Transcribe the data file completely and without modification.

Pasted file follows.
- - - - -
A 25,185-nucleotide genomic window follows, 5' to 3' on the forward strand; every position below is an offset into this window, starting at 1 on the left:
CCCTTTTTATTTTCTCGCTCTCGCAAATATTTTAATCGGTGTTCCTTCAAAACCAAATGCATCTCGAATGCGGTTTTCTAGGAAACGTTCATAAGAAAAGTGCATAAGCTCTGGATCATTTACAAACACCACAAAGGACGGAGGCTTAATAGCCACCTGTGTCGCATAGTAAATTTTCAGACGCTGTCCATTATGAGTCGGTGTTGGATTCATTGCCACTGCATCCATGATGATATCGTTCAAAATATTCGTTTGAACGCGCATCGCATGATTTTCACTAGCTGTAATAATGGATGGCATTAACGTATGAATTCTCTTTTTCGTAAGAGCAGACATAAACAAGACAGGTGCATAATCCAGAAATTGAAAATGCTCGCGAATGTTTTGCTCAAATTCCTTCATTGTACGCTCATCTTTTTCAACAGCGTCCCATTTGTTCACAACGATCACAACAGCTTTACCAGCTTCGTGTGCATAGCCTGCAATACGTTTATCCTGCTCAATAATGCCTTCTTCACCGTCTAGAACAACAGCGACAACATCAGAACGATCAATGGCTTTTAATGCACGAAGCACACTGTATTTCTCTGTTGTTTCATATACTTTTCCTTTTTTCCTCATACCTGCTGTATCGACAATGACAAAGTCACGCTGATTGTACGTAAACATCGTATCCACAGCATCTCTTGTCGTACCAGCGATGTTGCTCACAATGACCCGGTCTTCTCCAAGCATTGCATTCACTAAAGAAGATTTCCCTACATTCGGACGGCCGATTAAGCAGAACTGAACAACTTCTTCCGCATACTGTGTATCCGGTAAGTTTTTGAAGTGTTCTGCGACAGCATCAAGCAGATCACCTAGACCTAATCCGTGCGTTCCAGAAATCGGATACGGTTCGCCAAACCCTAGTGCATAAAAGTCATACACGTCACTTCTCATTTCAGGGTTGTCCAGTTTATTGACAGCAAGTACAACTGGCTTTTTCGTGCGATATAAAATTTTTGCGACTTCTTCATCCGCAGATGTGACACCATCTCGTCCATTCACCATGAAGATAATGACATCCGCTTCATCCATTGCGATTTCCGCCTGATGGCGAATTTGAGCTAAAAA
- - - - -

A 25,185-nucleotide genomic window follows, 5' to 3' on the forward strand; every position below is an offset into this window, starting at 1 on the left:
CCCTTTTTATTTTCTCGCTCTCGCAAATATTTTAATCGGTGTTCCTTCAAAACCAAATGCATCTCGAATGCGGTTTTCTAGGAAACGTTCATAAGAAAAGTGCATAAGCTCTGGATCATTTACAAACACCACAAAGGACGGAGGCTTAATAGCCACCTGTGTCGCATAGTAAATTTTCAGACGCTGTCCATTATGAGTCGGTGTTGGATTCATTGCCACTGCATCCATGATGATATCGTTCAAAATATTCGTTTGAACGCGCATCGCATGATTTTCACTAGCTGTAATAATGGATGGCATTAACGTATGAATTCTCTTTTTCGTAAGAGCAGACATAAACAAGACAGGTGCATAATCCAGAAATTGAAAATGCTCGCGAATGTTTTGCTCAAATTCCTTCATTGTACGCTCATCTTTTTCAACAGCGTCCCATTTGTTCACAACGATCACAACAGCTTTACCAGCTTCGTGTGCATAGCCTGCAATACGTTTATCCTGCTCAATAATGCCTTCTTCACCGTCTAGAACAACAGCGACAACATCAGAACGATCAATGGCTTTTAATGCACGAAGCACACTGTATTTCTCTGTTGTTTCATATACTTTTCCTTTTTTCCTCATACCTGCTGTATCGACAATGACAAAGTCACGCTGATTGTACGTAAACATCGTATCCACAGCATCTCTTGTCGTACCAGCGATGTTGCTCACAATGACCCGGTCTTCTCCAAGCATTGCATTCACTAAAGAAGATTTCCCTACATTCGGACGGCCGATTAAGCAGAACTGAACAACTTCTTCCGCATACTGTGTATCCGGTAAGTTTTTGAAGTGTTCTGCGACAGCATCAAGCAGATCACCTAGACCTAATCCGTGCGTTCCAGAAATCGGATACGGTTCGCCAAACCCTAGTGCATAAAAGTCATACACGTCACTTCTCATTTCAGGGTTGTCCAGTTTATTGACAGCAAGTACAACTGGCTTTTTCGTGCGATATAAAATTTTTGCGACTTCTTCATCCGCAGATGTGACACCATCTCGTCCATTCACCATGAAGATAATGACATCCGCTTCATCCATTGCGATTTCCGCCTGATGGCGAATTTGAGCTAAAAA